She rose and dressed and, even though hurrying, put on her pearl earrings. Always wear your earrings, her mother had told her from an early age.
 
OUTSIDE THE EMERGENCY ROOM entrance, she recognized Shazzik and the two mukfelleen. For the first time in her life, she wished she were wearing a veil. During her months in Wasabia, she’d been required to and never got used to it.
 
Shazzik was furious, making demands of—she guessed—several CIA security officers. What worried her more was the amount of Virginia state trooper-age outside. Seven cruisers. Someone was bound to call the media, and once that happened, the options narrowed. Few situations, really, are improved by the arrival of news trucks.
 
Two armed hospital security guards stood athwart the doors to the ER. Florence pulled her scarf over her head as a makeshift veil, lowered her head so as to look demure, and approached.
 
“I’m here to see Nazrah Hamooj. I am her family.” She made herself seem and sound foreign. With her dark hair and Mediterranean complexion, she looked credibly Middle Eastern.
 
“Name?”
 
Neither “Florence” nor “Farfaletti” sounding terribly Wasabian, Florence said, “Melath.” It meant “asylum” in Wasabi, a fact that would in all likelihood be lost on a Virginia hospital security guard.
 
Word was sent in. It came back: Let her in.
 
“She’s all right. Her CAT scan and MRI were clean.”
 
The doctor was young, not quite as good-looking as the ones in television dramas but, from the way he regarded Florence, an appreciator of beauty. Florence had grasped, as soon as boys began to bay outside her windows, that beauty was, in addition to being a gift, a tool, like a Swiss Army knife.
 
“Could you do another? Just in case?”
 
“She is your . . .”
 
“Sister.”
 
“Well, we’ve established from a medical point of view that your sister is all right. Were you aware that she was drinking?”
 
“Dear, dear.”
 
“She’s lucky to be alive.”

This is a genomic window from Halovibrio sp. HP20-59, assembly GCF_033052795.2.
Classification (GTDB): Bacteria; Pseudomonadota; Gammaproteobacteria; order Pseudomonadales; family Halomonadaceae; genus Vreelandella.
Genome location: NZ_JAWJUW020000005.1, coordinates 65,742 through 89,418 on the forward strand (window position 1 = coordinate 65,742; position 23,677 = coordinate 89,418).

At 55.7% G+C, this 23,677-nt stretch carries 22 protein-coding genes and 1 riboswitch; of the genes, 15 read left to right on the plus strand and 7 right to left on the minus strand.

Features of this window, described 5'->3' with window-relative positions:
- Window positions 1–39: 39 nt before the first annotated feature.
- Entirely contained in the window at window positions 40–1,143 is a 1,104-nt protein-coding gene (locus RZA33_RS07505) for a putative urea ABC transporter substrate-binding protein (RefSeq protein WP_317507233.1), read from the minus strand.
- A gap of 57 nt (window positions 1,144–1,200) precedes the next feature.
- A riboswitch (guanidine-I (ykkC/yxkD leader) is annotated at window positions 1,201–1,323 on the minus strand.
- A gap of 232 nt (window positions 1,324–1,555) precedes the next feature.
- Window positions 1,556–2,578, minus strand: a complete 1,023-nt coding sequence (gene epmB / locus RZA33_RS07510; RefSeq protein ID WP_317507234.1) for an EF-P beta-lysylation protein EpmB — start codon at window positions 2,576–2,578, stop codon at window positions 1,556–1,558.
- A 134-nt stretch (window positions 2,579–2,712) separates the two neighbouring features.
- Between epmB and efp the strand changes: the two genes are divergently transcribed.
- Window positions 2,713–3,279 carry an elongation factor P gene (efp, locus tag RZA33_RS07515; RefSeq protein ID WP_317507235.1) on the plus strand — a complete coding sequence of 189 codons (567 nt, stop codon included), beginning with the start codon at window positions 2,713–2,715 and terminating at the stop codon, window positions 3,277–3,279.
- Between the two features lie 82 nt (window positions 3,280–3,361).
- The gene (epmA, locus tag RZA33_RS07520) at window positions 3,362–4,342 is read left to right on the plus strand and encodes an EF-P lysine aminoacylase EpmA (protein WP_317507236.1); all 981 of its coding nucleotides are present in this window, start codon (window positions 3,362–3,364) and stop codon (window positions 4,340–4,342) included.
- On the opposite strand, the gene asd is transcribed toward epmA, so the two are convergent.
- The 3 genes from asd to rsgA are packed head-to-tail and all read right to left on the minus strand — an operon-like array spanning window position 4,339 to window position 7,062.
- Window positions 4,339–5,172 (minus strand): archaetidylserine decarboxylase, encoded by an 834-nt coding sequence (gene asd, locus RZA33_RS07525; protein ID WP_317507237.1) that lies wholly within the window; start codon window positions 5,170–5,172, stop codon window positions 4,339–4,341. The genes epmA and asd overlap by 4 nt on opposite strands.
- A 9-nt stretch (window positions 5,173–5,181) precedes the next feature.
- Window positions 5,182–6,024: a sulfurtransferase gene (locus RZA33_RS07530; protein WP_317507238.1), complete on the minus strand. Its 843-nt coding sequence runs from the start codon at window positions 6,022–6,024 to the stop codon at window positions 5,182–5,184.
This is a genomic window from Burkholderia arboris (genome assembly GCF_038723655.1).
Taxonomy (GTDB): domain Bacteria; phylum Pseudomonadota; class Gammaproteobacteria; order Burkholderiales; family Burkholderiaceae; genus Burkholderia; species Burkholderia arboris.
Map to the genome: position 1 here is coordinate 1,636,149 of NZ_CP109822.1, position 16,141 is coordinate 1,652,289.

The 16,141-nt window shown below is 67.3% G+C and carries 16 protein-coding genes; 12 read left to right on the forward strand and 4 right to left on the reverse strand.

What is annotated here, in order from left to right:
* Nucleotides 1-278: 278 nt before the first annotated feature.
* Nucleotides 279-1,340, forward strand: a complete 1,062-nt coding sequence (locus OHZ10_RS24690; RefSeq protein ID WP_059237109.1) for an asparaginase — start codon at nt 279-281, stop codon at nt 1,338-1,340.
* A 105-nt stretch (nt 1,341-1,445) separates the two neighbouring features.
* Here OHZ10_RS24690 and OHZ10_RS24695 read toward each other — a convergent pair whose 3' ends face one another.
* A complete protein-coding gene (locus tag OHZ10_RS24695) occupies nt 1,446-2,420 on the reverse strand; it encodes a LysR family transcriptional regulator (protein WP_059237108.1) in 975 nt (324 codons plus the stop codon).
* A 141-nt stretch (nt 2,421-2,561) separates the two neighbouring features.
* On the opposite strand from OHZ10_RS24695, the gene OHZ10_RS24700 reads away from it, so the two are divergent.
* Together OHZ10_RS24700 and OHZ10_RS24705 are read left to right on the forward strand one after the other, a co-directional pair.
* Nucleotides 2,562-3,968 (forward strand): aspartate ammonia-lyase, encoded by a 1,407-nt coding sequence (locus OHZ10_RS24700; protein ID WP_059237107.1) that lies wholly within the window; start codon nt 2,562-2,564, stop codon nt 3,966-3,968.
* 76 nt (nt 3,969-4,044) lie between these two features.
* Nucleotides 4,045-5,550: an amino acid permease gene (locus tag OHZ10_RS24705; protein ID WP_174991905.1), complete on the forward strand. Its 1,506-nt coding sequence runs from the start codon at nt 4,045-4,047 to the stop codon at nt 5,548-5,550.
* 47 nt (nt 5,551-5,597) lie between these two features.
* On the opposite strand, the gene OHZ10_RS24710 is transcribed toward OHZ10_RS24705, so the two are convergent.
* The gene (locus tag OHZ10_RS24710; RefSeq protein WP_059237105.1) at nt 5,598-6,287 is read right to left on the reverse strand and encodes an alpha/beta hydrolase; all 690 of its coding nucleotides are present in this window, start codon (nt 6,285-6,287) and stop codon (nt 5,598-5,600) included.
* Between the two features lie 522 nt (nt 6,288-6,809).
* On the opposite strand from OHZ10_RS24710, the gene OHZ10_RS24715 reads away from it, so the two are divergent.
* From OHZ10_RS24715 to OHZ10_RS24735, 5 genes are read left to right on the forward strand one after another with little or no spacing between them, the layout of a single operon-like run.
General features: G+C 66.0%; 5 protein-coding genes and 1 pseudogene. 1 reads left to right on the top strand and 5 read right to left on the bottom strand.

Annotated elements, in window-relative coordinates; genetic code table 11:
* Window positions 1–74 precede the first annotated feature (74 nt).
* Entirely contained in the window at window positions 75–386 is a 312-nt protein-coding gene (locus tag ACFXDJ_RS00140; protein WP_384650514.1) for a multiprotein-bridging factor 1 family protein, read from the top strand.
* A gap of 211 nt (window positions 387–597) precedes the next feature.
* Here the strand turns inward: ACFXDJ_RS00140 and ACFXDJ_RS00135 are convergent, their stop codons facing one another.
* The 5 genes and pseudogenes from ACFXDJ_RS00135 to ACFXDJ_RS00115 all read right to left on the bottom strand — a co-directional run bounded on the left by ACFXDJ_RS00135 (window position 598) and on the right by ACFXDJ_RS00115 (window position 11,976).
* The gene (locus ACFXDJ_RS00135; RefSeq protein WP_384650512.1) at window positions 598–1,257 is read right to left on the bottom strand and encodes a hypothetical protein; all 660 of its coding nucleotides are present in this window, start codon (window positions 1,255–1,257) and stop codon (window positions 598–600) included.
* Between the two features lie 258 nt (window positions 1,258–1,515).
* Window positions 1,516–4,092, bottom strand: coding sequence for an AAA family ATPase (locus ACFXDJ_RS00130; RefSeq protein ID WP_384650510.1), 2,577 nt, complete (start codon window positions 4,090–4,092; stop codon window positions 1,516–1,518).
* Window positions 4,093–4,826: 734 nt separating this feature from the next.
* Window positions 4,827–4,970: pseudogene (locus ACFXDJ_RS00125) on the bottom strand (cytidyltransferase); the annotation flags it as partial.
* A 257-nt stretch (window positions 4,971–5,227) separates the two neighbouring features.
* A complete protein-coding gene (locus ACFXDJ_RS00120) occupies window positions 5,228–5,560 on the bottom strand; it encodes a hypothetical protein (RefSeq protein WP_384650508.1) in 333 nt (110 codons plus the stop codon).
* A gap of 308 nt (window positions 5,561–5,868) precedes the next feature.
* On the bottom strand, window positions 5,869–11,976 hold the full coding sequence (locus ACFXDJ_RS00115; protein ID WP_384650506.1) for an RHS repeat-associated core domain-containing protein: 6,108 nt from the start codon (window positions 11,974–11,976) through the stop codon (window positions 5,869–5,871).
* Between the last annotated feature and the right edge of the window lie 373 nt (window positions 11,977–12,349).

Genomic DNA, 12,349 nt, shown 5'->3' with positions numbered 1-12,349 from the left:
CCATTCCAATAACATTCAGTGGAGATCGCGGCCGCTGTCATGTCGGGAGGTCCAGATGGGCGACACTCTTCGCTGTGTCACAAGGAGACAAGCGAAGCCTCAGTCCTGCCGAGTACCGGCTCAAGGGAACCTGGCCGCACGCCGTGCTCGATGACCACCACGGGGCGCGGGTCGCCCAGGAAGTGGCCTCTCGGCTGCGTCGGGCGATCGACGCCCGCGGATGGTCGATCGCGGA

“Can you just keep her here? Under observation?”
 
“This isn’t the Betty Ford Center.”
 
“A few hours is all I’m asking.”
 
“The insurance company—”
 
Florence took the doctor by the arm and tugged him to a corner. He didn’t resist. Men tend to yield to pretty women dragging them off into corners. She dropped the Wasabi accent.
 
“I am asking you on behalf of the United States government”—she flashed him her State Department ID—“to keep that woman here in this hospital for a few hours. Surely there are some more tests you can give her?”
 
“What’s going on?”
 
“Do you know what an honor killing is?”
 
“This is a hospital, in case you hadn’t—”
 
“Where she comes from, it’s what happens to a woman who dishonors her husband or relative. No trial, no jury, no appeal, no Supreme Court, no ACLU, just death. By stoning or decapitation. You with me?”
 
“Who is she?”
 
“She’s the wife of the Wasabi ambassador. One of his wives, anyway. She tried to run away. If you release her into their custody before I can figure something out, it’s probably a death sentence.”
 
“Jesus, lady.”
 
“Sorry to lay that on you.” Florence smiled at the doctor.
 
“How long am I supposed to keep her?”
 
“Thank you. Just—a few hours. That would really be great. There’s a tall man outside, Middle Eastern, very unpleasant-looking, thin with a pencil mustache, high forehead and goatee. Tell him you need to do more tests, and she’s in isolation.”
 
“Oh, man.”
 
“You’re really, really great to do this. I won’t forget it.” Florence nudged him toward the swinging doors, then located Nazrah and drew the curtain around her bed.
 
Nazrah had held it together until now, but upon seeing Florence, she burst. The Great Desert in the interior of Wasabia had not seen such moisture in an entire year. She had, in the manner of women of the region, applied copious mascara, which now ran sootily down her tawny checks. Florence listened and nodded and handed her a succession of tissues. Nazrah explained. It hadn’t been planned. She was sorry to have involved Florence. She’d intended to drive to the train station and take the Acela Express to New York City and then . . . whatever the next step was. Then she’d taken the right turn. Then the police car. Then the CIA front gate seemed like . . . Then the crash. And the only person she could think to call was Florence. She was so sorry.